The Americans lost the will to fight in Afghanistan. In former US President Donald Trump’s transactional world, there was no point in losing lives and wasting money on a country that fitted his ‘sh..hole’ description. Strategically, too, there was no clear gain if it only meant denying space to Russia and China. However, the present President, Joe Biden, belongs to a party that claims to be humanist and a promoter of democracy worldwide. But, he has continued many of Trump’s policies, including that of abandoning Afghanistan. One of the reasons for this is the crucial Leftist-Islamist faction within his party that has undermined, through its double standards, US foreign policy in many ways. As Afghanistan falls into the hands of medieval fundamentalists, there is similar deathly silence among India’s otherwise very vociferous feminists.
The ‘highly trained and equipped’ Afghan Army surrendered because it had no cause to fight for, no commitment to ‘an idea of Afghanistan’. Deeply divided along ethnic and sectarian lines, the spirit of ‘nationalism’ was entirely lacking. They shed their uniforms and found places to hide before the Taliban advance. (In India, too, there are forces that deride ‘nationalism’ in the name of diversity and group interests.) Dehradun’s IMA, which has trained many officers of this force, should strike them off its rolls as they could not even retain the dignity of the professional soldier. It also shows how weak is the opposition of even majority ‘moderate and progressive Muslims’ to radical Islamists, something in which the neo-liberals place much faith. The excuse is that bloodshed has been avoided – there will be peace but that of the graveyard.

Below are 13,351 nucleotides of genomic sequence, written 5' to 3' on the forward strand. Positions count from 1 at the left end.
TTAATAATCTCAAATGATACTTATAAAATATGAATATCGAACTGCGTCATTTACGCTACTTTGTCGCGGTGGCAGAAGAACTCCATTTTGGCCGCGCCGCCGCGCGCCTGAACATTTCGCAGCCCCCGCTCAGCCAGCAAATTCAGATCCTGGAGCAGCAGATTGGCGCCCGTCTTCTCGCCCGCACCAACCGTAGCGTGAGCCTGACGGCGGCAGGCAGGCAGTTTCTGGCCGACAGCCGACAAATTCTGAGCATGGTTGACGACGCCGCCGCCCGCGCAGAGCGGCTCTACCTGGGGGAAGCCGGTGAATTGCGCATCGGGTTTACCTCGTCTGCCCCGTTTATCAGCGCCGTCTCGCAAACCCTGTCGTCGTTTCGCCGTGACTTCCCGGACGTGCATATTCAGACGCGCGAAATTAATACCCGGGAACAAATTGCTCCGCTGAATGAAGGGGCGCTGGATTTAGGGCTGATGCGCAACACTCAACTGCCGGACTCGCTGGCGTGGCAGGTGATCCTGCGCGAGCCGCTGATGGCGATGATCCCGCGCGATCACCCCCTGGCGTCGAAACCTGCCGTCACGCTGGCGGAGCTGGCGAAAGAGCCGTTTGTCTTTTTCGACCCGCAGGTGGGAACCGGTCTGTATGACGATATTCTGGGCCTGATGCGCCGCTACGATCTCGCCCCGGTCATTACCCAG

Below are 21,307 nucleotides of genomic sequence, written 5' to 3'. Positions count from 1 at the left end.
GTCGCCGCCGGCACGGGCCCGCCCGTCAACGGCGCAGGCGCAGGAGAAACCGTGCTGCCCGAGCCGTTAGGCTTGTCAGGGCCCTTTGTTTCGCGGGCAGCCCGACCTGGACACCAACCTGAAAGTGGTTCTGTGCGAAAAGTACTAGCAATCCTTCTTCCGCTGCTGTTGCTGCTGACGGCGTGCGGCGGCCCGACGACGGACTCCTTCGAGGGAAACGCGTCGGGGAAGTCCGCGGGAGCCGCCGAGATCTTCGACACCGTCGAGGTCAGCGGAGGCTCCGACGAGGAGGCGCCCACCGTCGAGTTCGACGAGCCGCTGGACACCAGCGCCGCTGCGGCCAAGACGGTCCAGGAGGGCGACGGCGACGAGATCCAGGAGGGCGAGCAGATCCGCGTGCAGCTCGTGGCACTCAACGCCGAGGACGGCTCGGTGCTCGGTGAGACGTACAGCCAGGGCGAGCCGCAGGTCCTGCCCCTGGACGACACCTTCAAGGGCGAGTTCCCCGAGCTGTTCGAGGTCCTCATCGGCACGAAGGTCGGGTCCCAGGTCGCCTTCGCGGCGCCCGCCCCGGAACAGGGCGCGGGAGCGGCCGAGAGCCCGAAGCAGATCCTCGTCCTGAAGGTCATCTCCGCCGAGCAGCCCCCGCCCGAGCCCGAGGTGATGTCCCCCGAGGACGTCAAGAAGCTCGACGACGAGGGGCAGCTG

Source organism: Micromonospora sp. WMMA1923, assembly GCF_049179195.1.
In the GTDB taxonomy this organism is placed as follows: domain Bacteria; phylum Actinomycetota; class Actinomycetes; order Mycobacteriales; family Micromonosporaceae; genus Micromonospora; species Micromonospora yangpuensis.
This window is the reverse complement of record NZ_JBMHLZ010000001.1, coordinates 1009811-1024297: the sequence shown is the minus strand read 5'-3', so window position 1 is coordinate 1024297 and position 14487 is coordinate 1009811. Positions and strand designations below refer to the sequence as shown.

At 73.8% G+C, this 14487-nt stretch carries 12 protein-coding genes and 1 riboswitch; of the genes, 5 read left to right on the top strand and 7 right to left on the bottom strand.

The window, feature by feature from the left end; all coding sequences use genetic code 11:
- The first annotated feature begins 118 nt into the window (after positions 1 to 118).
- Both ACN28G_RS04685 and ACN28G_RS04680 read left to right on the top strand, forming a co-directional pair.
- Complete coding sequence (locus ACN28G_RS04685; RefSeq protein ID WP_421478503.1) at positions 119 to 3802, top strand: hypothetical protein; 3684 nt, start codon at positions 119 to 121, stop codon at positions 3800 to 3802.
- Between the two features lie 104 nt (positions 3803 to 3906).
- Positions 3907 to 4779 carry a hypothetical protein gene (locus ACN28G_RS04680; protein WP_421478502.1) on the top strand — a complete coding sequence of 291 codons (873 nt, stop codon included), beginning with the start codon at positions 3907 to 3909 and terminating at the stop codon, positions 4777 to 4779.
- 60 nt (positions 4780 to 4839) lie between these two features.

A stunned world is hoping that the Taliban, or the Islamic Emirate of Afghanistan as they describe themselves, will changes their ways and not repeat the atrocities of their earlier stint in power. Early statements after their entry into Kabul have been conciliatory, promising security to embassy staff and NGOs, but there is a limit to how much they can compromise on the ideology that inspired them to survive so many years in the political wilderness. Women, and minorities like the Hazaras, are going to face the brunt of their beliefs.
The situation is likely to trigger a refugee crisis that will impact on the neighbouring countries of Pakistan and Iran. It remains to be seen if the focus will be on providing governance of anywhere the level that US backed Ashraf Ghani did, or the bloodlust will impel them to flow over the borders, particularly into areas inhabited by Pakhtuns. Having played the double game of helping the Taliban while aiding the US, Pakistan will be hard put to manage the consequences of its actions. The Great Game has not ended; it has just entered another, more dangerous phase.